Former Colombian president and 2016 Nobel Peace Prize winner Juan Manuel Santos spoke in the Lohrfink Auditorium on Feb. 26 to promote his new documentary, Port of Destiny: Peace, which was screened at the event. Santos addressed the process of peace, both in Colombia and around the world.
Port of Destiny: Peace recounts Santos’ efforts in the Colombian peace process in which he negotiated a peace agreement between FARC guerrillas and the Colombian government. The film was introduced by Kelly Laferriere (LANG ’95), who played a role in its production and found the work to be key in understanding the lengths that Santos went to negotiate peace. “Few knew or understood the story of what it took to end 50 years of civil war,” Laferriere said. “It was a story that wasn’t being told because of divisive politics.”
The event was co-sponsored by the Center for Latin American Studies and the Latin America Leadership Program, and the conversation was moderated by Jeffrey DeLaurentis (SFS ’76), the former chargé d’affaires of the Cuban Embassy.
Rev. Matthew Carnes, director of the Center for Latin American Studies, introduced Santos, who held office as the president of Colombia from 2010 until 2018, when he was succeeded by Iván Duque Márquez. As one of the most successful negotiators in recent history, many of the questions Santos faced involved the peace process.
“You have to know where you want to go, and you have to create the conditions,” Santos said. “That’s why I say that any conflict in the world can be solved if you have the political will to end the conflict, and the dialogue, the persuasion, and the hard work.”
While he is often praised for the work he did as Colombian president, Santos wanted to make clear that he was not the only one who contributed to the momentous peace talks and that the work is not over. “This is the effort of many, many people. A lot of people put all their energy, their passion, in order to achieve what we achieved, and we are still struggling,” Santos said. “Because one thing is peace-making and another more difficult is peace building, which we are starting to do now and will take a long time.”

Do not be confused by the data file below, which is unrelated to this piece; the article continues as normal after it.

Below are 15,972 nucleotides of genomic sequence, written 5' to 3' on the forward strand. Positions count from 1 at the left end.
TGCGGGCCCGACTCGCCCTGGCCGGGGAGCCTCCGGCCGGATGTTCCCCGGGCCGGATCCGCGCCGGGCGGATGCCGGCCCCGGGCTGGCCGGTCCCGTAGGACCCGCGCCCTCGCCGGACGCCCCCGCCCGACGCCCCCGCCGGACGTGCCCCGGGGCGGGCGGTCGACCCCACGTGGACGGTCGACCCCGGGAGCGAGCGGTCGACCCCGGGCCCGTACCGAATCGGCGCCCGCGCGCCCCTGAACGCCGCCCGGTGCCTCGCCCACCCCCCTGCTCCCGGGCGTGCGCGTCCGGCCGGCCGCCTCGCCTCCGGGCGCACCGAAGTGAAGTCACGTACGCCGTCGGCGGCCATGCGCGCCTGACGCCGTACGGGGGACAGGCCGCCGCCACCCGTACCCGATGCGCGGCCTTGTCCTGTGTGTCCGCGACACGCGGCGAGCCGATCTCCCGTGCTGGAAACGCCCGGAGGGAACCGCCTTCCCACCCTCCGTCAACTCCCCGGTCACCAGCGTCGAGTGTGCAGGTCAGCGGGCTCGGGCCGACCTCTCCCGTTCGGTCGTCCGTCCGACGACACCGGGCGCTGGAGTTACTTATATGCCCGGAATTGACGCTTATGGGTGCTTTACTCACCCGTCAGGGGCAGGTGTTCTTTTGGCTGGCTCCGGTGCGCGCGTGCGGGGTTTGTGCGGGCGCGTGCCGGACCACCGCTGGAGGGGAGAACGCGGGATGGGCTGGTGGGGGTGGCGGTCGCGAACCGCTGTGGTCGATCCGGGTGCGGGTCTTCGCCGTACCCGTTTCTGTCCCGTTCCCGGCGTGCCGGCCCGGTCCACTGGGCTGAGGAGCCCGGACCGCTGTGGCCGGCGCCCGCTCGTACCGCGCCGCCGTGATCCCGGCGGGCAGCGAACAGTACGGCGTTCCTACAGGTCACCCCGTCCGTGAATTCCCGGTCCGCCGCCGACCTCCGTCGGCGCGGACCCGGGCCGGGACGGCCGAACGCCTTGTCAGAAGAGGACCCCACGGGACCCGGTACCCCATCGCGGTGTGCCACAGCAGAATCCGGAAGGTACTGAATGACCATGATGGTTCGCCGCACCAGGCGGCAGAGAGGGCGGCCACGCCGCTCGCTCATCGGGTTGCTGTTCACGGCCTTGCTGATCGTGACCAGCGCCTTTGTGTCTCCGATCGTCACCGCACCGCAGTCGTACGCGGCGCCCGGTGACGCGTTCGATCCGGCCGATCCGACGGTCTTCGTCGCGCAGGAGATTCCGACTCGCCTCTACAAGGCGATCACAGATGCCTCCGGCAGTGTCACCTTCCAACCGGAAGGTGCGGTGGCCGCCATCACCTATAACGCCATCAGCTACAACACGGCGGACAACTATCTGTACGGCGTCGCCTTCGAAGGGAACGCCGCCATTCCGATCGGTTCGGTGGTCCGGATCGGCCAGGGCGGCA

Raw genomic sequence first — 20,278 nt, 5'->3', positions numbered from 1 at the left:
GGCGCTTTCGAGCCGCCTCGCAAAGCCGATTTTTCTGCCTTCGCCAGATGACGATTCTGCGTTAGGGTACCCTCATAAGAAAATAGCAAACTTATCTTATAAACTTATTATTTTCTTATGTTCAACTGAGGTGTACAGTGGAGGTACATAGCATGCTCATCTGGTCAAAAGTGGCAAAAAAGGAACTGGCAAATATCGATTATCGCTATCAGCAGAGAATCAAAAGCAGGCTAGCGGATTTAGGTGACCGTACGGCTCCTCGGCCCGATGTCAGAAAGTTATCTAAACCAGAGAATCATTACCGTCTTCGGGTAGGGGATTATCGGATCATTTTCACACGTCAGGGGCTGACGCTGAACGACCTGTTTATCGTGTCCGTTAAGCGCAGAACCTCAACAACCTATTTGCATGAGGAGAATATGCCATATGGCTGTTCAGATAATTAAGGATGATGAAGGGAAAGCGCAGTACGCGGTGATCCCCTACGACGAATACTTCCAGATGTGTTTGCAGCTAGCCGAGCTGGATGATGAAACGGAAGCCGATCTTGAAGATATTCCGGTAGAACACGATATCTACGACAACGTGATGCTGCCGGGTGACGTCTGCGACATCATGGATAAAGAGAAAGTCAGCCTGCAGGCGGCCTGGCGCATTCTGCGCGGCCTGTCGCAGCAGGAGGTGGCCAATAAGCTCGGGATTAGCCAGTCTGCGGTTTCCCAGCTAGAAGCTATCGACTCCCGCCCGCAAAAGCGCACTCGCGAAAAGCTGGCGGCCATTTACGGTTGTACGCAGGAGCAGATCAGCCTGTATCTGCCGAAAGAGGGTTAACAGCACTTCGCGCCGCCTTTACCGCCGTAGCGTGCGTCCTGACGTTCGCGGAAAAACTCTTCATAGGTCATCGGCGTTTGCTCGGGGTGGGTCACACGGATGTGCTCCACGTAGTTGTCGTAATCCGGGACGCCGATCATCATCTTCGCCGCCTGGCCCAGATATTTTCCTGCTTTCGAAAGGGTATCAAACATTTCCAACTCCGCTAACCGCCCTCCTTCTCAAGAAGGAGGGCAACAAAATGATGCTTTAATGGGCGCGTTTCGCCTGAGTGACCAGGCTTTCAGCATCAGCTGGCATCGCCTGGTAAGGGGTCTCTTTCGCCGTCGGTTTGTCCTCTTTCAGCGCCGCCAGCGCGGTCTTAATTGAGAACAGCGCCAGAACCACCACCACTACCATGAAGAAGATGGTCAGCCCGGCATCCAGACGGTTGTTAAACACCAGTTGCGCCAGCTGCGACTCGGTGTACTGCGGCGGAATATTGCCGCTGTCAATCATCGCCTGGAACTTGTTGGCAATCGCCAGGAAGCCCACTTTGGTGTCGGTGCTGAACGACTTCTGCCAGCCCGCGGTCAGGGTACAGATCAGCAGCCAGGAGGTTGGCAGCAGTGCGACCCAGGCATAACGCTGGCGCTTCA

Some of the people that helped Santos in his pursuit of peace include former U.S. president Bill Clinton (SFS ’68) and former British prime minister Tony Blair, who were both interviewed in the documentary. In addition, the policies of deceased former Israeli prime minister Yitzhak Rabin inspired some of Santos’ methods.
“We followed the Rabin doctrine,” Santos said. “I will negotiate as if there is no terrorism, and I will continue to fight and combat terrorism as if there is no negotiation. Until we have the agreement, there will be no ceasefire. And you can kill me!”
Santos also weighed in on the current political situation in Venezuela. “We need a peaceful transition,” Santos said. “Venezuela is like a plane that ran out of fuel. That plane could have a soft landing or can crash. It is in the interests of everybody to have a soft landing. In order to have a soft landing, you need the major stakeholders in agreement with soft landing. Who are the major stakeholders in this case? China, Russia, Cuba, the United States, and Latin America.”
Santos drew on his years of diplomatic experience to impart advice to leaders around the world. “I learned that the peace process is like a painting. You only show it when it’s finished. If you start showing different aspects of the peace process individually, almost everything is not popular,” Santos said.
Regardless of public opinion, Santos believes that leaders cannot simply stop when peace is achieved. “Peace is not paradise. Peace is a step to a better country.”